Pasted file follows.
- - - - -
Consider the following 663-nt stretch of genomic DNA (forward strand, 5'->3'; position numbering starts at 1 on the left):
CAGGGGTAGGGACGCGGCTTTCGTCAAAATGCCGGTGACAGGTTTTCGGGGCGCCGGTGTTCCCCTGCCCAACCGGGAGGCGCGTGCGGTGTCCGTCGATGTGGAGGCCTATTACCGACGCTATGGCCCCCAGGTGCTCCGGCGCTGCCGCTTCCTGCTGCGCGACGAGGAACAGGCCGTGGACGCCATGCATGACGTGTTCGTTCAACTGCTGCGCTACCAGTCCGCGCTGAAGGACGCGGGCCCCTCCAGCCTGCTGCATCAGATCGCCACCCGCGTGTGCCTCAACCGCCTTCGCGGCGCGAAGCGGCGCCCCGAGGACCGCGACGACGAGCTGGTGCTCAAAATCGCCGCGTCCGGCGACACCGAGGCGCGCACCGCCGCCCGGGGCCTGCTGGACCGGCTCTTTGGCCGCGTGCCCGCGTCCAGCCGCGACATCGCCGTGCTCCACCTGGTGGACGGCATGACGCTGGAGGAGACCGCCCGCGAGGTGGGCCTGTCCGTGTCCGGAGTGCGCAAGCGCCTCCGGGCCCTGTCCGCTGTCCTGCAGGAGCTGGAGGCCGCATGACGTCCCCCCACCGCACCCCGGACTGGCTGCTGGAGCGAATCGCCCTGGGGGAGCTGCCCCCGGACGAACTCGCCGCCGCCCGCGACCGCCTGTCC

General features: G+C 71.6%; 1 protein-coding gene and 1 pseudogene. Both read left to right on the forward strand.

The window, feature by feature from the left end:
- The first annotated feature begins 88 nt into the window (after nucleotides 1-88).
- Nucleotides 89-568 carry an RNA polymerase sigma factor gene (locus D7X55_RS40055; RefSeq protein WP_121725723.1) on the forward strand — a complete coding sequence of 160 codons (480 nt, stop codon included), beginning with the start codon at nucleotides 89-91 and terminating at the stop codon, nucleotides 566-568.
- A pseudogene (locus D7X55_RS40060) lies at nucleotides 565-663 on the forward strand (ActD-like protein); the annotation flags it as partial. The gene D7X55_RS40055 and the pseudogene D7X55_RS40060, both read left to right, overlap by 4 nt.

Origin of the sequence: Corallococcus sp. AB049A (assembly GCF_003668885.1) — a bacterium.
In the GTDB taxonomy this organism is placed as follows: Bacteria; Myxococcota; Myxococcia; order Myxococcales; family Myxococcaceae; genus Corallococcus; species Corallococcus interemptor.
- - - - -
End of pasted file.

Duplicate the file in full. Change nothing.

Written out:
Consider the following 663-nt stretch of genomic DNA (forward strand, 5'->3'; position numbering starts at 1 on the left):
CAGGGGTAGGGACGCGGCTTTCGTCAAAATGCCGGTGACAGGTTTTCGGGGCGCCGGTGTTCCCCTGCCCAACCGGGAGGCGCGTGCGGTGTCCGTCGATGTGGAGGCCTATTACCGACGCTATGGCCCCCAGGTGCTCCGGCGCTGCCGCTTCCTGCTGCGCGACGAGGAACAGGCCGTGGACGCCATGCATGACGTGTTCGTTCAACTGCTGCGCTACCAGTCCGCGCTGAAGGACGCGGGCCCCTCCAGCCTGCTGCATCAGATCGCCACCCGCGTGTGCCTCAACCGCCTTCGCGGCGCGAAGCGGCGCCCCGAGGACCGCGACGACGAGCTGGTGCTCAAAATCGCCGCGTCCGGCGACACCGAGGCGCGCACCGCCGCCCGGGGCCTGCTGGACCGGCTCTTTGGCCGCGTGCCCGCGTCCAGCCGCGACATCGCCGTGCTCCACCTGGTGGACGGCATGACGCTGGAGGAGACCGCCCGCGAGGTGGGCCTGTCCGTGTCCGGAGTGCGCAAGCGCCTCCGGGCCCTGTCCGCTGTCCTGCAGGAGCTGGAGGCCGCATGACGTCCCCCCACCGCACCCCGGACTGGCTGCTGGAGCGAATCGCCCTGGGGGAGCTGCCCCCGGACGAACTCGCCGCCGCCCGCGACCGCCTGTCC

General features: G+C 71.6%; 1 protein-coding gene and 1 pseudogene. Both read left to right on the forward strand.

The window, feature by feature from the left end:
- The first annotated feature begins 88 nt into the window (after nucleotides 1-88).
- Nucleotides 89-568 carry an RNA polymerase sigma factor gene (locus D7X55_RS40055; RefSeq protein WP_121725723.1) on the forward strand — a complete coding sequence of 160 codons (480 nt, stop codon included), beginning with the start codon at nucleotides 89-91 and terminating at the stop codon, nucleotides 566-568.
- A pseudogene (locus D7X55_RS40060) lies at nucleotides 565-663 on the forward strand (ActD-like protein); the annotation flags it as partial. The gene D7X55_RS40055 and the pseudogene D7X55_RS40060, both read left to right, overlap by 4 nt.

Origin of the sequence: Corallococcus sp. AB049A (assembly GCF_003668885.1) — a bacterium.
In the GTDB taxonomy this organism is placed as follows: Bacteria; Myxococcota; Myxococcia; order Myxococcales; family Myxococcaceae; genus Corallococcus; species Corallococcus interemptor.